News Shipbuilding Completes Flight Deck On Aircraft Carrier Gerald R.
Huntington Ingalls Industries (HII) announced April 15, 2013 that the
flight deck of the nuclear-powered
aircraft carrier Gerald R. Ford is complete following the addition
of the ship's upper bow section on April 9 at Newport News Shipbuilding
(NNS). The upper bow extends the overall length of the carrier to its
full size, which is 1,106 feet—equal to a 75-story building lying
on its side.
NEWS, Va (April 9, 2013) The flight deck of the nuclear-powered aircraft
carrier Pre-Commissioning Unit (PCU) Gerald R. Ford (CVN 78) is completed
with the addition of the upper bow. The bow weighs 787 metric tons and
brings Gerald R. Ford to 96 percent structural completion. (U.S. Navy
photo courtesy of Huntington Ingalls Industries, Inc./Released)
Weighing 787 metric
tons and comprising 19 steel sections, the addition of the upper bow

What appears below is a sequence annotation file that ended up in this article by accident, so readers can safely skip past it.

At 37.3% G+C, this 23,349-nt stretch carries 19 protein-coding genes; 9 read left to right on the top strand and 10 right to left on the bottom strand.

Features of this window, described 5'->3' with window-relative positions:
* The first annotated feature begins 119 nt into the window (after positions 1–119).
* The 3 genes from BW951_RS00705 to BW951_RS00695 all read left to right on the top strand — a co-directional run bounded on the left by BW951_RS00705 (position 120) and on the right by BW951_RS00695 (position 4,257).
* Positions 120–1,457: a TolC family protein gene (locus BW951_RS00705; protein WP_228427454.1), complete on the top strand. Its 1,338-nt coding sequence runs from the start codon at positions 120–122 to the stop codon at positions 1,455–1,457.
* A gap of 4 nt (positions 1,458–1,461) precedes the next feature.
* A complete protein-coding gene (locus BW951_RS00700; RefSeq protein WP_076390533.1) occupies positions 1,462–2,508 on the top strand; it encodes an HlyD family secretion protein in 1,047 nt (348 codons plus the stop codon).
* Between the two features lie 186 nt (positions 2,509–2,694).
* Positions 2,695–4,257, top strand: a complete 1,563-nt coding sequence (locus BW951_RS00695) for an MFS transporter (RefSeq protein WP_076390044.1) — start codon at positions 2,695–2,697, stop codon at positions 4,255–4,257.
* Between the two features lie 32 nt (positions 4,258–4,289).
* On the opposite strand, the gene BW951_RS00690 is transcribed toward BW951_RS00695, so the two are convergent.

brings Ford to 96 percent structural completion. The carrier construction
team began construction on the upper bow unit in December 2011. Ford
has been under construction since November 2009.
"Placement of the upper bow gives our entire shipbuilding team
a great sense of accomplishment," said Rolf Bartschi, NNS' vice
president, CVN 78 carrier construction. "We have now structurally
erected the flight deck to its full length."
Gerald R. Ford is being built using modular construction, a process
where smaller sections of the ship are welded together to form large
structural units, equipment is installed, and the large units are
lifted into the dry dock. The upper bow unit is the 475th unit erected
out of 496 used to build the carrier. It also is the 160th superlift
to erect out of the 162 scheduled. It joins the lower bow section
that was set into place on May 24, 2012, in the dry dock. The lifts
are accomplished using the shipyard's 1,050-metric ton gantry crane,
one of the largest in the Western Hemisphere.
Gerald R. Ford represents the next-generation class of aircraft carriers.
The first-in-class ship features a new nuclear power plant, a redesigned
island, electromagnetic catapults, improved weapons movement, an enhanced
flight deck capable of increased aircraft sortie rates, growth margin
for future technologies and $4 billion reduced total ownership cost
compared to a Nimitz-class aircraft carrier. The ship is scheduled
to launch later this year.